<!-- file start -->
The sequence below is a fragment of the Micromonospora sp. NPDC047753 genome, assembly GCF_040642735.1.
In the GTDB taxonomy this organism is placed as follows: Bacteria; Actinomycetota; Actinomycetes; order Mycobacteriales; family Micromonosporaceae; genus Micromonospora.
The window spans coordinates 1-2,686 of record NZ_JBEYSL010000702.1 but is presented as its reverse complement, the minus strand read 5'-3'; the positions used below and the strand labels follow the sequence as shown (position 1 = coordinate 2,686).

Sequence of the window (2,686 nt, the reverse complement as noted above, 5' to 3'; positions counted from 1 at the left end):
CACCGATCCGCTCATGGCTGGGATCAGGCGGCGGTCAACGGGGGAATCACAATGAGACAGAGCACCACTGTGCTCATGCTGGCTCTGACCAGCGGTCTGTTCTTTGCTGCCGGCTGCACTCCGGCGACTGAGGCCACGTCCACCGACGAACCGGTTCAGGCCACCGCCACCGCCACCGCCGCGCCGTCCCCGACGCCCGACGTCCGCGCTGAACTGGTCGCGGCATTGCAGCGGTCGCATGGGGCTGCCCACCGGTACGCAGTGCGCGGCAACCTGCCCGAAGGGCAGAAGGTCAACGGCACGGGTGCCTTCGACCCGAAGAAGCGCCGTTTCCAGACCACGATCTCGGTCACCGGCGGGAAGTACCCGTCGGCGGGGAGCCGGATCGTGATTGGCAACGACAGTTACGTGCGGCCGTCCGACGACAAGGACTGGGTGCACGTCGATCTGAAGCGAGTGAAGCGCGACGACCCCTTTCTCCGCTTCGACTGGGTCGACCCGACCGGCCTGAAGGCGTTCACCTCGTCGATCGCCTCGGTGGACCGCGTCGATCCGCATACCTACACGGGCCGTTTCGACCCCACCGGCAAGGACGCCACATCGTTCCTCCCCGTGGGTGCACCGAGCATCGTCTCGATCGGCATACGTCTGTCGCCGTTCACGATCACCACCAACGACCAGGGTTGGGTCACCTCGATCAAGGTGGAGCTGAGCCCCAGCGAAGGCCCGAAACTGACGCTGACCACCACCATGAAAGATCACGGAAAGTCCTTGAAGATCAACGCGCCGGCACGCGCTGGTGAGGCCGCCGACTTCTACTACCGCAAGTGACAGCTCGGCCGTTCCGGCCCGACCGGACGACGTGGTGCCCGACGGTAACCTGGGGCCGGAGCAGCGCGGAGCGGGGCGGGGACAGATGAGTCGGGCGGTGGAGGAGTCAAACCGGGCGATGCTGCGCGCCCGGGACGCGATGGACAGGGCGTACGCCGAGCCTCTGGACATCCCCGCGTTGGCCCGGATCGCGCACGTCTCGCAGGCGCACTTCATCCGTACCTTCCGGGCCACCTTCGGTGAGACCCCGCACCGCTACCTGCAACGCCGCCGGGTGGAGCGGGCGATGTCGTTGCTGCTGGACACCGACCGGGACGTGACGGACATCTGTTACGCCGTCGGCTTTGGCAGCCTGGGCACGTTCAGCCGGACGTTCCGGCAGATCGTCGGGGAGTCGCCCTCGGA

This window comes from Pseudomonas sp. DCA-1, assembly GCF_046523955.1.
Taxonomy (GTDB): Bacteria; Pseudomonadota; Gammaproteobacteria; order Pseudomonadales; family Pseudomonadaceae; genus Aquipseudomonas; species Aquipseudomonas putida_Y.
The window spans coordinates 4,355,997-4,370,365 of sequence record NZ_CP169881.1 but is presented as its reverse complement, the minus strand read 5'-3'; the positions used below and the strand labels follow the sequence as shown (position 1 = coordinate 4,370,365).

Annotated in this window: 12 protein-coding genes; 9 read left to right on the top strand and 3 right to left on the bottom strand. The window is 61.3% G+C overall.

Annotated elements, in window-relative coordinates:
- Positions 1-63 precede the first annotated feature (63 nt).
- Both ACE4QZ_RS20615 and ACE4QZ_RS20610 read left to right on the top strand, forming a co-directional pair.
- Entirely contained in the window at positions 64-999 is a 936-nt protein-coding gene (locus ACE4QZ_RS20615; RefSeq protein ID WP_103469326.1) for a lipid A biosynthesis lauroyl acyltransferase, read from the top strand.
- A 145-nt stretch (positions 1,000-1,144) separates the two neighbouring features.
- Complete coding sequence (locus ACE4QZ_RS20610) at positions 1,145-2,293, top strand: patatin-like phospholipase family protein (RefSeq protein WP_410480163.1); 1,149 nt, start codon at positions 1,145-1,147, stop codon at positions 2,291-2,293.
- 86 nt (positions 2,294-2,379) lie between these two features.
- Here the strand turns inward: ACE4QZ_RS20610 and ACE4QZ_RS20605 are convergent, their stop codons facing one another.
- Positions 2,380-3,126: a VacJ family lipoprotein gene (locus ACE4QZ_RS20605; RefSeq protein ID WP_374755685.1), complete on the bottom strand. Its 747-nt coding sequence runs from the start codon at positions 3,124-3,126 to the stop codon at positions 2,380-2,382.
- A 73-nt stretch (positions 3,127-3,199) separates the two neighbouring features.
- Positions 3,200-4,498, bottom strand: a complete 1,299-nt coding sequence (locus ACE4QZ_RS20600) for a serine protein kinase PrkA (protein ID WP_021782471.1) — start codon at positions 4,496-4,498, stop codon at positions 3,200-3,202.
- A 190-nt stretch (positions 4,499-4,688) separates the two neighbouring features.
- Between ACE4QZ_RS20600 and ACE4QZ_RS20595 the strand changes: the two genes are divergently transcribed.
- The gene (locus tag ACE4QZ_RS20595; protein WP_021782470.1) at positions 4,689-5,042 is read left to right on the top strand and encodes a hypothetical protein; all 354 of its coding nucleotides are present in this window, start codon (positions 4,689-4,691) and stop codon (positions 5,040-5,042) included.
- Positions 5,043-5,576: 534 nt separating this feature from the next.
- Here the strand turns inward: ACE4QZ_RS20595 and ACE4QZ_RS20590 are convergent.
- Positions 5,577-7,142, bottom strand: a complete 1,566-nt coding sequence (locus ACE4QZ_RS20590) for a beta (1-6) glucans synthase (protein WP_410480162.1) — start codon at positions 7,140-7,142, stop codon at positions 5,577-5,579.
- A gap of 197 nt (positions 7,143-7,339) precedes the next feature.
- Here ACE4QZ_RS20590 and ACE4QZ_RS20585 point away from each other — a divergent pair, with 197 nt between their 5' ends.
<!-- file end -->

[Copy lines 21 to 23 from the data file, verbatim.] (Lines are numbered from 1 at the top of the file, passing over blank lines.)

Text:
- A 190-nt stretch (positions 4,499-4,688) separates the two neighbouring features.
- Between ACE4QZ_RS20600 and ACE4QZ_RS20595 the strand changes: the two genes are divergently transcribed.
- The gene (locus tag ACE4QZ_RS20595; protein WP_021782470.1) at positions 4,689-5,042 is read left to right on the top strand and encodes a hypothetical protein; all 354 of its coding nucleotides are present in this window, start codon (positions 4,689-4,691) and stop codon (positions 5,040-5,042) included.